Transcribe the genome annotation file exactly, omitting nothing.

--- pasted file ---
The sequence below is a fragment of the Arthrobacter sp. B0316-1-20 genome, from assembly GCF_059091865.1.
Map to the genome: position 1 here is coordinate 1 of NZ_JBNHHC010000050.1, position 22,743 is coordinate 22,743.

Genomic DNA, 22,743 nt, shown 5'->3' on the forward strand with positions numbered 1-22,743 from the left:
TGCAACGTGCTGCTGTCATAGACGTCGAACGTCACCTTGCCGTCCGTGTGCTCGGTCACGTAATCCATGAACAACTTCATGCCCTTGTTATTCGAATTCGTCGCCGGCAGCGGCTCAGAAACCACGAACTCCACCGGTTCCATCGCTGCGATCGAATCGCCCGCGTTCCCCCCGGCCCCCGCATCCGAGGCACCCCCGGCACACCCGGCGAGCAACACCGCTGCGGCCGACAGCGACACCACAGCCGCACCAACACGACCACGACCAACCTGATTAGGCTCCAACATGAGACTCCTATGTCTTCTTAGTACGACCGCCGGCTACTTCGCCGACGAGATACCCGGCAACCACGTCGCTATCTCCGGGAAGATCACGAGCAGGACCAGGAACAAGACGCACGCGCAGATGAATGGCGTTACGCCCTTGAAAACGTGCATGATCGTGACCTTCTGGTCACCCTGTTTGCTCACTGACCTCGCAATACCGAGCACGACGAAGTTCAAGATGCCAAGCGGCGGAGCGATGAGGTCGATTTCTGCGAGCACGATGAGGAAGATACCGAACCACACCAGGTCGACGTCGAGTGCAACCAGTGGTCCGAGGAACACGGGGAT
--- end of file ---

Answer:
The sequence below is a fragment of the Arthrobacter sp. B0316-1-20 genome, from assembly GCF_059091865.1.
Map to the genome: position 1 here is coordinate 1 of NZ_JBNHHC010000050.1, position 22,743 is coordinate 22,743.

Genomic DNA, 22,743 nt, shown 5'->3' on the forward strand with positions numbered 1-22,743 from the left:
TGCAACGTGCTGCTGTCATAGACGTCGAACGTCACCTTGCCGTCCGTGTGCTCGGTCACGTAATCCATGAACAACTTCATGCCCTTGTTATTCGAATTCGTCGCCGGCAGCGGCTCAGAAACCACGAACTCCACCGGTTCCATCGCTGCGATCGAATCGCCCGCGTTCCCCCCGGCCCCCGCATCCGAGGCACCCCCGGCACACCCGGCGAGCAACACCGCTGCGGCCGACAGCGACACCACAGCCGCACCAACACGACCACGACCAACCTGATTAGGCTCCAACATGAGACTCCTATGTCTTCTTAGTACGACCGCCGGCTACTTCGCCGACGAGATACCCGGCAACCACGTCGCTATCTCCGGGAAGATCACGAGCAGGACCAGGAACAAGACGCACGCGCAGATGAATGGCGTTACGCCCTTGAAAACGTGCATGATCGTGACCTTCTGGTCACCCTGTTTGCTCACTGACCTCGCAATACCGAGCACGACGAAGTTCAAGATGCCAAGCGGCGGAGCGATGAGGTCGATTTCTGCGAGCACGATGAGGAAGATACCGAACCACACCAGGTCGACGTCGAGTGCAACCAGTGGTCCGAGGAACACGGGGAT